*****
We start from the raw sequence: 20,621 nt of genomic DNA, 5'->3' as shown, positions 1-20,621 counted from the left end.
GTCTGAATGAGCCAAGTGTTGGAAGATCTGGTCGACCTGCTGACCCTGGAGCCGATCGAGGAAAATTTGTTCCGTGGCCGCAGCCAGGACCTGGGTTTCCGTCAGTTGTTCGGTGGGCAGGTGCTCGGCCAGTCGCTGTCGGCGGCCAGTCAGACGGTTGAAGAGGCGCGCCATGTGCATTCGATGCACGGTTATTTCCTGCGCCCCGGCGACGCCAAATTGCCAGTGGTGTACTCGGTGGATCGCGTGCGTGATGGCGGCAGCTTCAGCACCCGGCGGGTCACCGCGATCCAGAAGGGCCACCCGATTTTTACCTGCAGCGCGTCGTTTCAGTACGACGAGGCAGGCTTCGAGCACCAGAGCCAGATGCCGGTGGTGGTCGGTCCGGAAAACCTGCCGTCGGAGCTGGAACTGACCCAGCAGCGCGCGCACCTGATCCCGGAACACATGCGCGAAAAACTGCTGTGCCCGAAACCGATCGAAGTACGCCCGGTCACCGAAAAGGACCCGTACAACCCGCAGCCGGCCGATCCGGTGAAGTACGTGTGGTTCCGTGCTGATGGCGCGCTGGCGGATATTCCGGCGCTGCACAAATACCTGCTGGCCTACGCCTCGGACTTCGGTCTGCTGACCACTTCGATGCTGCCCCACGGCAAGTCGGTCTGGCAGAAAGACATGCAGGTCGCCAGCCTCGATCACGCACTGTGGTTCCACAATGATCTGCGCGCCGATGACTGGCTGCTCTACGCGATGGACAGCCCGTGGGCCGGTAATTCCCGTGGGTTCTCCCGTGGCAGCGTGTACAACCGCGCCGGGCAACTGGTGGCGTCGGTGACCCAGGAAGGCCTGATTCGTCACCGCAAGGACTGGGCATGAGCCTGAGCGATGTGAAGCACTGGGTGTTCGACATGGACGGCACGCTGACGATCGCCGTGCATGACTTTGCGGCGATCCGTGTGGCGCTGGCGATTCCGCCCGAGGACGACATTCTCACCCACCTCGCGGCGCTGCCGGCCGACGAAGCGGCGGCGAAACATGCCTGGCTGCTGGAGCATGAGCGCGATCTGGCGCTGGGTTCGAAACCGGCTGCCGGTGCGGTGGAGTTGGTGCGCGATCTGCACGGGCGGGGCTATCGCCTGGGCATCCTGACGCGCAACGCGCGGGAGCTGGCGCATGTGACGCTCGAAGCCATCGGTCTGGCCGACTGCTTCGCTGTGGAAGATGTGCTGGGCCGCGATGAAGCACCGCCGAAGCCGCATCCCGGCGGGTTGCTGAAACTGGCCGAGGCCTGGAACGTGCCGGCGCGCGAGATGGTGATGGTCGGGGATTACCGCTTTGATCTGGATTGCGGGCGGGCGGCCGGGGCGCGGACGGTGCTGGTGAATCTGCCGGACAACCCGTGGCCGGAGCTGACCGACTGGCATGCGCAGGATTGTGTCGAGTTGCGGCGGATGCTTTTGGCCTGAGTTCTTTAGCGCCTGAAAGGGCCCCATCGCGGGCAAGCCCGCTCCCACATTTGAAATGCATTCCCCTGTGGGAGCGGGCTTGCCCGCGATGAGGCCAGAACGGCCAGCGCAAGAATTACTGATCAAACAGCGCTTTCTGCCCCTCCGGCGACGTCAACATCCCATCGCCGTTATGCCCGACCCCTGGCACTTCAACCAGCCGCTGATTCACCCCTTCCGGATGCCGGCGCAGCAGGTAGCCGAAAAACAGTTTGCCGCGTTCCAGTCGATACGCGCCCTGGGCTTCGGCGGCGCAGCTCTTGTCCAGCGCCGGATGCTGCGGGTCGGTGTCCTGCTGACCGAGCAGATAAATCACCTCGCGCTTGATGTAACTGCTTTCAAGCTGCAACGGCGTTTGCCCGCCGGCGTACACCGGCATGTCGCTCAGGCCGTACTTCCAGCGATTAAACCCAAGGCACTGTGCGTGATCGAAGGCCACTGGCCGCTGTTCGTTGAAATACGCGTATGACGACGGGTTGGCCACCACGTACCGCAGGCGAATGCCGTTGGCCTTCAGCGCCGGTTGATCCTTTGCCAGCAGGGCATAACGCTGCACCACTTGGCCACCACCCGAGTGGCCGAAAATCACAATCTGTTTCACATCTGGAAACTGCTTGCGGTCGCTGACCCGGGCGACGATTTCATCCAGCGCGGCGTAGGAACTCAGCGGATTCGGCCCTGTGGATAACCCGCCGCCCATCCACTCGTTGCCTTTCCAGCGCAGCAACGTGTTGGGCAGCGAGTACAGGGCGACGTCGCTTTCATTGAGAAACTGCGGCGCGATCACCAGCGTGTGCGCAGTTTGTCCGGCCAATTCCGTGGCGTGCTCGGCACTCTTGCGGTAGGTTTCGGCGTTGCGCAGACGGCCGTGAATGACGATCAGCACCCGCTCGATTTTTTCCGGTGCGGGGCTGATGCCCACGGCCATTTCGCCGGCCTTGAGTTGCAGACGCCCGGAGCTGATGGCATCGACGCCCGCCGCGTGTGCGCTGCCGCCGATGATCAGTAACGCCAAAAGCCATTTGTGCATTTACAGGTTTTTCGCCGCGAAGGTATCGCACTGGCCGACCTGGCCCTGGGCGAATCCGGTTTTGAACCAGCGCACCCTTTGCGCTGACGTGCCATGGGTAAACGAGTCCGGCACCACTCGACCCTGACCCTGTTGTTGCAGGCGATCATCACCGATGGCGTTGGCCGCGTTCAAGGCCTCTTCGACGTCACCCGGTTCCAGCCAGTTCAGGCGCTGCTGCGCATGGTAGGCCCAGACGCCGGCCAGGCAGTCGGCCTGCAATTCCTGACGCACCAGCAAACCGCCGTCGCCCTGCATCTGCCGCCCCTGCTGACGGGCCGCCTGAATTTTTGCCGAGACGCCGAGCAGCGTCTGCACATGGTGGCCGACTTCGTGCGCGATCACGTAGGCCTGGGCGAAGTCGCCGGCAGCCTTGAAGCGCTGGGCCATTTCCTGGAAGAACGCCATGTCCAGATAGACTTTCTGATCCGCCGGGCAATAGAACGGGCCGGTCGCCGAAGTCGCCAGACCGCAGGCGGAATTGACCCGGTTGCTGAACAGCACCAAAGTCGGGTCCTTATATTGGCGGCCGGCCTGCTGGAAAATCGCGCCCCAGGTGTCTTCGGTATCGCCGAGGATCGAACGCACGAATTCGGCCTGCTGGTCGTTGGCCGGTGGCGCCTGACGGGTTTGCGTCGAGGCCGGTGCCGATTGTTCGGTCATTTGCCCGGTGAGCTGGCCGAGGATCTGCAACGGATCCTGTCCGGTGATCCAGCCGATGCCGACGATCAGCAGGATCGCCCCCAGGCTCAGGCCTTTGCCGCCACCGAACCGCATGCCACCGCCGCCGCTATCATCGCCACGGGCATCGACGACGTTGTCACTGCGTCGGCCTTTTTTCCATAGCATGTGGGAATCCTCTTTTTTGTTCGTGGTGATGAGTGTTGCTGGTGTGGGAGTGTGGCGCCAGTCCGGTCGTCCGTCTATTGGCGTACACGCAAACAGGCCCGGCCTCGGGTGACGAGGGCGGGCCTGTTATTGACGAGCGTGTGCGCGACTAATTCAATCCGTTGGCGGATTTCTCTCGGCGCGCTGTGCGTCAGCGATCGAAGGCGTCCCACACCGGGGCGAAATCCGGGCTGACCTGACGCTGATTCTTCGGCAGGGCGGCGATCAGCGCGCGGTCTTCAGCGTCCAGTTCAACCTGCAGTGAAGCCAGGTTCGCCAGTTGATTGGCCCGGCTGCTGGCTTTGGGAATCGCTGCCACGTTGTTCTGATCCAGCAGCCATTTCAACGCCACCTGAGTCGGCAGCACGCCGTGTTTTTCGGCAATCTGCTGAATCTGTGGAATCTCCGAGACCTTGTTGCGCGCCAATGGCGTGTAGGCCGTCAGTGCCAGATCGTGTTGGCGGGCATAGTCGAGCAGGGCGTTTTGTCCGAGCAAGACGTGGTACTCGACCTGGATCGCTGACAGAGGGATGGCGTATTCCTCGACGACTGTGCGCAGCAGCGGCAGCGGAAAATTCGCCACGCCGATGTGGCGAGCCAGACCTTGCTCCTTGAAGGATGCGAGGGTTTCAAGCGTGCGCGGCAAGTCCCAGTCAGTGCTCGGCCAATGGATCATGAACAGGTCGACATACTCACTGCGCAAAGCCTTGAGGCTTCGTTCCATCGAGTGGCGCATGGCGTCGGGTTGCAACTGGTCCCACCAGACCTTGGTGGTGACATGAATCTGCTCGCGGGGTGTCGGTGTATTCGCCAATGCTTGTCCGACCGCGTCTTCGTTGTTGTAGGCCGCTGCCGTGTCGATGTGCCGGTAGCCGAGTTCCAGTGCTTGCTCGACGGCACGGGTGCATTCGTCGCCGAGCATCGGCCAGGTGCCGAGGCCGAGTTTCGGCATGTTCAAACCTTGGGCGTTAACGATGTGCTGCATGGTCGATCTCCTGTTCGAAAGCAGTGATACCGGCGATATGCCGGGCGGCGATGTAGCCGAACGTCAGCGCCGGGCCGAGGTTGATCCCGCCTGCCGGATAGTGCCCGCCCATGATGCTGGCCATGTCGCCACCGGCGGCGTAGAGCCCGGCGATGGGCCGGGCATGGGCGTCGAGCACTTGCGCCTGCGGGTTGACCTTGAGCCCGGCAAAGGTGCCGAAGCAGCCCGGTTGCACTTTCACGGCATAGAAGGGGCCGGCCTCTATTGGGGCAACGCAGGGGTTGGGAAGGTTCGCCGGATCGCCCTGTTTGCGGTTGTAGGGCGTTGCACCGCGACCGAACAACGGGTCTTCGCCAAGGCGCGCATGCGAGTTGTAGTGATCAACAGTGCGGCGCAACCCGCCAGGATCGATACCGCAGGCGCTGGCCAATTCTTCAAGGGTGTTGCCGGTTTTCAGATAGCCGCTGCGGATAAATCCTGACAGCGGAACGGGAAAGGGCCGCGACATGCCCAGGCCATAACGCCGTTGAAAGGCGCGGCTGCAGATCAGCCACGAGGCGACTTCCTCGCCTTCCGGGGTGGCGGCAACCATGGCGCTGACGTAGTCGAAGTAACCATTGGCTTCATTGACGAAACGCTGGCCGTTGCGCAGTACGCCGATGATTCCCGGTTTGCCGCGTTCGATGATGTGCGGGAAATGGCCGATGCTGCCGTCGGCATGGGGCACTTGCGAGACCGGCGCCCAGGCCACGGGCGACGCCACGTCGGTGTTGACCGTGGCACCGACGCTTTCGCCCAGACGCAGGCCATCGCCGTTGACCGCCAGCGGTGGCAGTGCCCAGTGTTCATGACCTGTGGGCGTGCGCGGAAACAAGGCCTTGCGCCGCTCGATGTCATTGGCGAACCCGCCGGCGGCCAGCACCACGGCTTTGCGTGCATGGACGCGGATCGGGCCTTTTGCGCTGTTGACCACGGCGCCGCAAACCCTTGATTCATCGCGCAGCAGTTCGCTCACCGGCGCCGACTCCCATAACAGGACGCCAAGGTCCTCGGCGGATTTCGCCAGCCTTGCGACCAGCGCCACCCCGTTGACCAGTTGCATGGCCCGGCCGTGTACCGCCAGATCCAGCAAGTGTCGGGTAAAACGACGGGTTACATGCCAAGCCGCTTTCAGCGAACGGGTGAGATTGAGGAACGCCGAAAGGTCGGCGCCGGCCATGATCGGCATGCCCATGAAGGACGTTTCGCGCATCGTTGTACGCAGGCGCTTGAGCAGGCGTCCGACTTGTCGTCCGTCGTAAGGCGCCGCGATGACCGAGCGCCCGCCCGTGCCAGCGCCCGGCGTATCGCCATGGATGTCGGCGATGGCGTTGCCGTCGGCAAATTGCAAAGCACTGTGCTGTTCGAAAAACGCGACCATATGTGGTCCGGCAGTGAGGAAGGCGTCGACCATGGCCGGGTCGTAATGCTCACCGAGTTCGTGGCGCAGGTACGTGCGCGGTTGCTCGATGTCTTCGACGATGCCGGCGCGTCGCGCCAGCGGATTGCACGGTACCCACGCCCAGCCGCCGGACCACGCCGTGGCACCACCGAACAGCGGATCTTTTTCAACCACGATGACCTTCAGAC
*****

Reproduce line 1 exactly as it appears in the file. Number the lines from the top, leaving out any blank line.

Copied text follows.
We start from the raw sequence: 20,621 nt of genomic DNA, 5'->3' as shown, positions 1-20,621 counted from the left end.